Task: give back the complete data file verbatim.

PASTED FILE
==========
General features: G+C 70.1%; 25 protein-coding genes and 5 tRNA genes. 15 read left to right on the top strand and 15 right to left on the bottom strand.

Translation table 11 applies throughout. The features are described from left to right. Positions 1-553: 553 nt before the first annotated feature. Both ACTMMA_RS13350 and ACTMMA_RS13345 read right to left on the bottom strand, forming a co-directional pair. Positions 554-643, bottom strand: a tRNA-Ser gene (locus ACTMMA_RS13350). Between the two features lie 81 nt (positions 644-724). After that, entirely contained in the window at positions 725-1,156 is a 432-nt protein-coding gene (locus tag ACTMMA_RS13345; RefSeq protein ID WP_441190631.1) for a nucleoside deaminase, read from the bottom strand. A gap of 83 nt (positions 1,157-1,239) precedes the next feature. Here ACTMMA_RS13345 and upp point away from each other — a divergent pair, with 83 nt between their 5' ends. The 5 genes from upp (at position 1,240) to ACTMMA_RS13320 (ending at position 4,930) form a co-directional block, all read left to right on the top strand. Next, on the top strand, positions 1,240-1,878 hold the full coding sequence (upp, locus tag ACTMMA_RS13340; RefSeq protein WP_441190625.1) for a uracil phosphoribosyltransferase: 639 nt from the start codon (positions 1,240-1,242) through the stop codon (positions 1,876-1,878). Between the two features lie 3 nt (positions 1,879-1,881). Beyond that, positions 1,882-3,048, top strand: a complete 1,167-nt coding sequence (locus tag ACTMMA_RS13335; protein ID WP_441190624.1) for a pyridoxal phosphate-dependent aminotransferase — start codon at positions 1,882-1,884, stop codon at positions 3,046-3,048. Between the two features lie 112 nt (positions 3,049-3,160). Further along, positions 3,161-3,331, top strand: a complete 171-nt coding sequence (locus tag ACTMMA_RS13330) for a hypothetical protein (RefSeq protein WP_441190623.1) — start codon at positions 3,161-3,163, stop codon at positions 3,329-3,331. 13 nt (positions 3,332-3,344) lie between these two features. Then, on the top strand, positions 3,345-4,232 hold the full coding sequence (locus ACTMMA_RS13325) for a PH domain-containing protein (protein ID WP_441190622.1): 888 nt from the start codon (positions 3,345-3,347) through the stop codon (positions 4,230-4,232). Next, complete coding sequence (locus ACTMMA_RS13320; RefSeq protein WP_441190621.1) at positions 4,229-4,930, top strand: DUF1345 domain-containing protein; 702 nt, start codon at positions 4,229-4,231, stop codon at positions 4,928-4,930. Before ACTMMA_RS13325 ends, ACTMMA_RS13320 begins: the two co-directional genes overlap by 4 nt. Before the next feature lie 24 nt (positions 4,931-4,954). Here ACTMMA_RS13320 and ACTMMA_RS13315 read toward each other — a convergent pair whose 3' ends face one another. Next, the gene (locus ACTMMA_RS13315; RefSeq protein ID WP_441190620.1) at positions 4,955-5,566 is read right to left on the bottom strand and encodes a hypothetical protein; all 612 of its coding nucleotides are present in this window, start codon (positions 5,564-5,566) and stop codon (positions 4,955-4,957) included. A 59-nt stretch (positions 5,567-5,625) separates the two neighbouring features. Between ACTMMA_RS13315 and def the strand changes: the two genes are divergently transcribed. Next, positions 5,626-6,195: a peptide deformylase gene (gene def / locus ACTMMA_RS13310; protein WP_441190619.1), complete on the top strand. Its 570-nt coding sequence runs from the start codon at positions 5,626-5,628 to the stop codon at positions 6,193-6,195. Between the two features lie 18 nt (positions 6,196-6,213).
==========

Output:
General features: G+C 70.1%; 25 protein-coding genes and 5 tRNA genes. 15 read left to right on the top strand and 15 right to left on the bottom strand.

Translation table 11 applies throughout. The features are described from left to right. Positions 1-553: 553 nt before the first annotated feature. Both ACTMMA_RS13350 and ACTMMA_RS13345 read right to left on the bottom strand, forming a co-directional pair. Positions 554-643, bottom strand: a tRNA-Ser gene (locus ACTMMA_RS13350). Between the two features lie 81 nt (positions 644-724). After that, entirely contained in the window at positions 725-1,156 is a 432-nt protein-coding gene (locus tag ACTMMA_RS13345; RefSeq protein ID WP_441190631.1) for a nucleoside deaminase, read from the bottom strand. A gap of 83 nt (positions 1,157-1,239) precedes the next feature. Here ACTMMA_RS13345 and upp point away from each other — a divergent pair, with 83 nt between their 5' ends. The 5 genes from upp (at position 1,240) to ACTMMA_RS13320 (ending at position 4,930) form a co-directional block, all read left to right on the top strand. Next, on the top strand, positions 1,240-1,878 hold the full coding sequence (upp, locus tag ACTMMA_RS13340; RefSeq protein WP_441190625.1) for a uracil phosphoribosyltransferase: 639 nt from the start codon (positions 1,240-1,242) through the stop codon (positions 1,876-1,878). Between the two features lie 3 nt (positions 1,879-1,881). Beyond that, positions 1,882-3,048, top strand: a complete 1,167-nt coding sequence (locus tag ACTMMA_RS13335; protein ID WP_441190624.1) for a pyridoxal phosphate-dependent aminotransferase — start codon at positions 1,882-1,884, stop codon at positions 3,046-3,048. Between the two features lie 112 nt (positions 3,049-3,160). Further along, positions 3,161-3,331, top strand: a complete 171-nt coding sequence (locus tag ACTMMA_RS13330) for a hypothetical protein (RefSeq protein WP_441190623.1) — start codon at positions 3,161-3,163, stop codon at positions 3,329-3,331. 13 nt (positions 3,332-3,344) lie between these two features. Then, on the top strand, positions 3,345-4,232 hold the full coding sequence (locus ACTMMA_RS13325) for a PH domain-containing protein (protein ID WP_441190622.1): 888 nt from the start codon (positions 3,345-3,347) through the stop codon (positions 4,230-4,232). Next, complete coding sequence (locus ACTMMA_RS13320; RefSeq protein WP_441190621.1) at positions 4,229-4,930, top strand: DUF1345 domain-containing protein; 702 nt, start codon at positions 4,229-4,231, stop codon at positions 4,928-4,930. Before ACTMMA_RS13325 ends, ACTMMA_RS13320 begins: the two co-directional genes overlap by 4 nt. Before the next feature lie 24 nt (positions 4,931-4,954). Here ACTMMA_RS13320 and ACTMMA_RS13315 read toward each other — a convergent pair whose 3' ends face one another. Next, the gene (locus ACTMMA_RS13315; RefSeq protein ID WP_441190620.1) at positions 4,955-5,566 is read right to left on the bottom strand and encodes a hypothetical protein; all 612 of its coding nucleotides are present in this window, start codon (positions 5,564-5,566) and stop codon (positions 4,955-4,957) included. A 59-nt stretch (positions 5,567-5,625) separates the two neighbouring features. Between ACTMMA_RS13315 and def the strand changes: the two genes are divergently transcribed. Next, positions 5,626-6,195: a peptide deformylase gene (gene def / locus ACTMMA_RS13310; protein WP_441190619.1), complete on the top strand. Its 570-nt coding sequence runs from the start codon at positions 5,626-5,628 to the stop codon at positions 6,193-6,195. Between the two features lie 18 nt (positions 6,196-6,213).